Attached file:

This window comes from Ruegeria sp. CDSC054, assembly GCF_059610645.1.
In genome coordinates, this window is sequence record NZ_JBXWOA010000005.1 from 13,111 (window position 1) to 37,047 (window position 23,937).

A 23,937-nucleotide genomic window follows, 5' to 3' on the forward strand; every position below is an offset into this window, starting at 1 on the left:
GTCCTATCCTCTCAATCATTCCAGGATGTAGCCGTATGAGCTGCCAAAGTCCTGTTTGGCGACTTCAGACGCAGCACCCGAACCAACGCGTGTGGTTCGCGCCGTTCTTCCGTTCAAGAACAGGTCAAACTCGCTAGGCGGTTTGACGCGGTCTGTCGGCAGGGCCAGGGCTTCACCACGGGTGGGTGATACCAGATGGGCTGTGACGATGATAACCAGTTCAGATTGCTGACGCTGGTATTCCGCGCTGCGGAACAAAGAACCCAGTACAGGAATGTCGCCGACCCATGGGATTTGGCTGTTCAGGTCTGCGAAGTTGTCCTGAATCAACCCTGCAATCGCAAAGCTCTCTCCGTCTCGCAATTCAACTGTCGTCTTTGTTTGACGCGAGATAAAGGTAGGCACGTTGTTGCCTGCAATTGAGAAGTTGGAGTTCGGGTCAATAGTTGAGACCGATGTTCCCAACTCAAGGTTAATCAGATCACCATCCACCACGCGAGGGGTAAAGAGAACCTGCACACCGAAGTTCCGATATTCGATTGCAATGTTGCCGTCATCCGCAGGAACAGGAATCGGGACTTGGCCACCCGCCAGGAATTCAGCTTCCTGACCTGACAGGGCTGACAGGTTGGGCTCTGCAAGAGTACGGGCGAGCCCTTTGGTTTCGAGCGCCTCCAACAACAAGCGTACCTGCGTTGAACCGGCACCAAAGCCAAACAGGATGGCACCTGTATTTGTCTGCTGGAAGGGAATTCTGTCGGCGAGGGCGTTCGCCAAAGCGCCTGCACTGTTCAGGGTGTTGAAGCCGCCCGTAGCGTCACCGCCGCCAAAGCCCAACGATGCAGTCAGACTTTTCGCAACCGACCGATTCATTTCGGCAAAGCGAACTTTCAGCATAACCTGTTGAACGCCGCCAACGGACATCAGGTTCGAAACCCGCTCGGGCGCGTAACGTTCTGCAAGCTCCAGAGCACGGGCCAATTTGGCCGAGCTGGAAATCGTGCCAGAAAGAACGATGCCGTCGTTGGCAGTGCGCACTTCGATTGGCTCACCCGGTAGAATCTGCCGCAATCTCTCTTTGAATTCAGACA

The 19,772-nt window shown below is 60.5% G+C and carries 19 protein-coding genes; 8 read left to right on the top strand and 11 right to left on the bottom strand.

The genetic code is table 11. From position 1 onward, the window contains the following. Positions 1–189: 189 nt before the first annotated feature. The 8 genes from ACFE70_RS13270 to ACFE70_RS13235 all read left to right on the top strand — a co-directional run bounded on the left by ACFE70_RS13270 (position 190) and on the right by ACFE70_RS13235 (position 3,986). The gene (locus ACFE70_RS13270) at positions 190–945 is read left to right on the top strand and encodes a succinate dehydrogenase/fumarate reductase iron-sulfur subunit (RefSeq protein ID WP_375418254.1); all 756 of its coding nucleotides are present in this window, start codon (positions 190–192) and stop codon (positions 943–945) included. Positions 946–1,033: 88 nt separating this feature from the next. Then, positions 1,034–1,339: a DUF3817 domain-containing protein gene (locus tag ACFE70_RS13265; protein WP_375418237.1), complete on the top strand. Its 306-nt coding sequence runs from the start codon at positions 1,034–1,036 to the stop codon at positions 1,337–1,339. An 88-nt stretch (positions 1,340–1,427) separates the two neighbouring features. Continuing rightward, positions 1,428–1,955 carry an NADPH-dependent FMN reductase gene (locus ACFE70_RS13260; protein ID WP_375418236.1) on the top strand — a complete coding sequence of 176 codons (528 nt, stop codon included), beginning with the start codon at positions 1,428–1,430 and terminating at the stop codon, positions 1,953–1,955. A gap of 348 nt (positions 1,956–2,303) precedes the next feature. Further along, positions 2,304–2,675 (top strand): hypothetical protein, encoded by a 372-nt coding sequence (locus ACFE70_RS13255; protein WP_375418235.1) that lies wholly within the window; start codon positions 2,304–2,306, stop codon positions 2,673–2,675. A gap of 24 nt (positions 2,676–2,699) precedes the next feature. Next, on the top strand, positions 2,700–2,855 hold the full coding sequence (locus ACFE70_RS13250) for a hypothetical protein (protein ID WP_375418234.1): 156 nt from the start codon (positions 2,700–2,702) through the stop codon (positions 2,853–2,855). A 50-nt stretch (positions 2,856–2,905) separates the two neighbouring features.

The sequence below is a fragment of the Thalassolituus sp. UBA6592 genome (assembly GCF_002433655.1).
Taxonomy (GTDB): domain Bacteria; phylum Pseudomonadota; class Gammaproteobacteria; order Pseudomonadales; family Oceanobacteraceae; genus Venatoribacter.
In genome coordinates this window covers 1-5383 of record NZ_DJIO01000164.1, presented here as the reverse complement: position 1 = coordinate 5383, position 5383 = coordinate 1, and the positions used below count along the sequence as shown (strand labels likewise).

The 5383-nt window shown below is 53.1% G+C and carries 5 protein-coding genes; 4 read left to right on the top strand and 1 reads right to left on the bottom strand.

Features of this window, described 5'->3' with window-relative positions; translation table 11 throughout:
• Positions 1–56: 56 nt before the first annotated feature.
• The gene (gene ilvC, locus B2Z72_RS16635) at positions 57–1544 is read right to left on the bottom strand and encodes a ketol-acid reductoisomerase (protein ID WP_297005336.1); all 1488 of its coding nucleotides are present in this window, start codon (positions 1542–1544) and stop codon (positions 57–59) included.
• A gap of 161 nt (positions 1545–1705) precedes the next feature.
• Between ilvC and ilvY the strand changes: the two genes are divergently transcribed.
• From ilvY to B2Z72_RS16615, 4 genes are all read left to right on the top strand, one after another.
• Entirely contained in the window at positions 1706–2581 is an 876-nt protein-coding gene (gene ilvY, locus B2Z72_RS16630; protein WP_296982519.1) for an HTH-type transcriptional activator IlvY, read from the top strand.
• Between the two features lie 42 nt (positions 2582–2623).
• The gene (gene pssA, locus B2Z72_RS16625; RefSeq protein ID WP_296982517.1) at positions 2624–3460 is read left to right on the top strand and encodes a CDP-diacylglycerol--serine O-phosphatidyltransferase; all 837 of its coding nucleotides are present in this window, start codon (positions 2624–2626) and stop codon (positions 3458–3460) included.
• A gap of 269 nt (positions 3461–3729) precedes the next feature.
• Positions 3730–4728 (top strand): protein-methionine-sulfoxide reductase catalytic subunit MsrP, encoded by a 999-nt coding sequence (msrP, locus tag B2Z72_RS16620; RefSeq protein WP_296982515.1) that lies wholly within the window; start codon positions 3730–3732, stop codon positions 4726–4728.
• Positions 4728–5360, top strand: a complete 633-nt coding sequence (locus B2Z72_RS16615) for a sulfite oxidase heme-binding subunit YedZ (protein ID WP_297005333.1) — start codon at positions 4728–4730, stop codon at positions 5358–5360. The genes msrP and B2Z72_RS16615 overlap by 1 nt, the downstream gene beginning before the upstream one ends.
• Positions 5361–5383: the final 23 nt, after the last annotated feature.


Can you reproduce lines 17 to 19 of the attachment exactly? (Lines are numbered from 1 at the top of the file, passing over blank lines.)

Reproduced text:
• Entirely contained in the window at positions 1706–2581 is an 876-nt protein-coding gene (gene ilvY, locus B2Z72_RS16630; protein WP_296982519.1) for an HTH-type transcriptional activator IlvY, read from the top strand.
• Between the two features lie 42 nt (positions 2582–2623).
• The gene (gene pssA, locus B2Z72_RS16625; RefSeq protein ID WP_296982517.1) at positions 2624–3460 is read left to right on the top strand and encodes a CDP-diacylglycerol--serine O-phosphatidyltransferase; all 837 of its coding nucleotides are present in this window, start codon (positions 2624–2626) and stop codon (positions 3458–3460) included.